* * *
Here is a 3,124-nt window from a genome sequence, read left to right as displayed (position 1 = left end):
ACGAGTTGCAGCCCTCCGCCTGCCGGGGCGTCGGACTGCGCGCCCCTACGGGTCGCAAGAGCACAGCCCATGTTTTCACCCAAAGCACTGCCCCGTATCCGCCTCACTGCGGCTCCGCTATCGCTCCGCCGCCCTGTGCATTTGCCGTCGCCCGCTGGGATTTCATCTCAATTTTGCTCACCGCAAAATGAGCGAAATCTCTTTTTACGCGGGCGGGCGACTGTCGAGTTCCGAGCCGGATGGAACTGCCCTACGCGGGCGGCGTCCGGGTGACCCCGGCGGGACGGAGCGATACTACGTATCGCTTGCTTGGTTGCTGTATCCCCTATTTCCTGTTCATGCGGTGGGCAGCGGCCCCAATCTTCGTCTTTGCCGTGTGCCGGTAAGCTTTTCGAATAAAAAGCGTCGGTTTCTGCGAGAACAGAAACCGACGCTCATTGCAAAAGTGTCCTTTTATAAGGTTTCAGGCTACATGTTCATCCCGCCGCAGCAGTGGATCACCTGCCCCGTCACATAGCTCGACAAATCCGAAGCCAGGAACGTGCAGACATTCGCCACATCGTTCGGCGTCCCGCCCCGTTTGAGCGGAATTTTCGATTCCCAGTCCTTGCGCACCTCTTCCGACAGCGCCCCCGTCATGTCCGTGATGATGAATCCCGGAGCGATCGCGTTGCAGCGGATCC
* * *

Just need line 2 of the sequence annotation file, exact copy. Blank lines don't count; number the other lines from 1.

ACGAGTTGCAGCCCTCCGCCTGCCGGGGCGTCGGACTGCGCGCCCCTACGGGTCGCAAGAGCACAGCCCATGTTTTCACCCAAAGCACTGCCCCGTATCCGCCTCACTGCGGCTCCGCTATCGCTCCGCCGCCCTGTGCATTTGCCGTCGCCCGCTGGGATTTCATCTCAATTTTGCTCACCGCAAAATGAGCGAAATCTCTTTTTACGCGGGCGGGCGACTGTCGAGTTCCGAGCCGGATGGAACTGCCCTACGCGGGCGGCGTCCGGGTGACCCCGGCGGGACGGAGCGATACTACGTATCGCTTGCTTGGTTGCTGTATCCCCTATTTCCTGTTCATGCGGTGGGCAGCGGCCCCAATCTTCGTCTTTGCCGTGTGCCGGTAAGCTTTTCGAATAAAAAGCGTCGGTTTCTGCGAGAACAGAAACCGACGCTCATTGCAAAAGTGTCCTTTTATAAGGTTTCAGGCTACATGTTCATCCCGCCGCAGCAGTGGATCACCTGCCCCGTCACATAGCTCGACAAATCCGAAGCCAGGAACGTGCAGACATTCGCCACATCGTTCGGCGTCCCGCCCCGTTTGAGCGGAATTTTCGATTCCCAGTCCTTGCGCACCTCTTCCGACAGCGCCCCCGTCATGTCCGTGATGATGAATCCCGGAGCGATCGCGTTGCAGCGGATCC